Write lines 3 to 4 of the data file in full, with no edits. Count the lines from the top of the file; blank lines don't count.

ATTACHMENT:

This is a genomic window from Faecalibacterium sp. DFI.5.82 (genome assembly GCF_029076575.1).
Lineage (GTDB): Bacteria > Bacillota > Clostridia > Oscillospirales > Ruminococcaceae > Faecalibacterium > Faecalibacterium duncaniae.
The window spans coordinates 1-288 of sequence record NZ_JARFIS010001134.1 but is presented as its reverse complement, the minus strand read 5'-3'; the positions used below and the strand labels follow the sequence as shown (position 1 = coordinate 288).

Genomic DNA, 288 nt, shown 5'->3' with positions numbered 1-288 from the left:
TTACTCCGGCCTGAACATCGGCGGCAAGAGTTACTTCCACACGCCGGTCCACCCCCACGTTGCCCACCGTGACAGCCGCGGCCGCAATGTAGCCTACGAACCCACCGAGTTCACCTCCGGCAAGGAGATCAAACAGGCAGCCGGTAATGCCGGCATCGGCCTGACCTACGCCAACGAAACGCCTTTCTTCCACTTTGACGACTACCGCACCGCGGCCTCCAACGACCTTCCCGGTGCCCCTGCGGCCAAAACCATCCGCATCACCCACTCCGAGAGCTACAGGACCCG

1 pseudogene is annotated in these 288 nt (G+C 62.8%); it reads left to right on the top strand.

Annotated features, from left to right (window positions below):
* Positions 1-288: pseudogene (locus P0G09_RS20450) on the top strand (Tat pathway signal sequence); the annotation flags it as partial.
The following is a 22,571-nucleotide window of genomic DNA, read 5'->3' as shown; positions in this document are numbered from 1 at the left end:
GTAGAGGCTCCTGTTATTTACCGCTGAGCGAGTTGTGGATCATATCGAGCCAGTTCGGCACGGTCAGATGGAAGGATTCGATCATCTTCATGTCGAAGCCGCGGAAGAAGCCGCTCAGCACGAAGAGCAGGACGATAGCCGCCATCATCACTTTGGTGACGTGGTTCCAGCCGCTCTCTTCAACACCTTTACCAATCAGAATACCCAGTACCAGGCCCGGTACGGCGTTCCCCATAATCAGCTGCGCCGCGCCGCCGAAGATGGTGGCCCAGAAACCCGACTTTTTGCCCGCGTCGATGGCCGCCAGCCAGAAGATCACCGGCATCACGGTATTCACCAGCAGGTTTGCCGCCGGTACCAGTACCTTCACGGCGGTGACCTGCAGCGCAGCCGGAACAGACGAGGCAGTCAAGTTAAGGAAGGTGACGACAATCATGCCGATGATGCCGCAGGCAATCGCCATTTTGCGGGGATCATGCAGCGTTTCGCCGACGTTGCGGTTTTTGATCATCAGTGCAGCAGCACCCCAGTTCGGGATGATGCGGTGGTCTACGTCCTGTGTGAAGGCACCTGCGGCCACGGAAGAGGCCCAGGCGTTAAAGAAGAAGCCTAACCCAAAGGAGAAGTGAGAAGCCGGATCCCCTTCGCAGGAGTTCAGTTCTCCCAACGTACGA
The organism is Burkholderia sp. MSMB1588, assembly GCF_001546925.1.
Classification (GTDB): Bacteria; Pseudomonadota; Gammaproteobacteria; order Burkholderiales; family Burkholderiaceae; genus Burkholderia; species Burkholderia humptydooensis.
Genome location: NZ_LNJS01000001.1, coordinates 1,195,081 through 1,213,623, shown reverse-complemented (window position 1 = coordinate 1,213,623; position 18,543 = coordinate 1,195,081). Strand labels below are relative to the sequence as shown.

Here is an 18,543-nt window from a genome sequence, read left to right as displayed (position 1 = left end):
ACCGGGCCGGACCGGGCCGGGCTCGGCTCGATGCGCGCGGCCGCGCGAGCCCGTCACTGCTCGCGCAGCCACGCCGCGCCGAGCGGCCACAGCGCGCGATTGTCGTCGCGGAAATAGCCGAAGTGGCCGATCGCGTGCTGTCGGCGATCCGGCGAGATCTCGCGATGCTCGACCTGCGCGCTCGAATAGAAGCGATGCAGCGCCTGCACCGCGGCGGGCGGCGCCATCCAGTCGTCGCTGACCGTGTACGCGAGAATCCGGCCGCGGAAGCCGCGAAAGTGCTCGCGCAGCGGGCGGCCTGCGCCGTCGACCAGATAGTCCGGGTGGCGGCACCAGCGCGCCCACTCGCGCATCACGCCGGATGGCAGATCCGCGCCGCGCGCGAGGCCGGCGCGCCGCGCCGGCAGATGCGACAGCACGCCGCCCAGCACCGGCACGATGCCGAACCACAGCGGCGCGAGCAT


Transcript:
The window spans coordinates 1-288 of sequence record NZ_JARFIS010001134.1 but is presented as its reverse complement, the minus strand read 5'-3'; the positions used below and the strand labels follow the sequence as shown (position 1 = coordinate 288).

Genomic DNA, 288 nt, shown 5'->3' with positions numbered 1-288 from the left: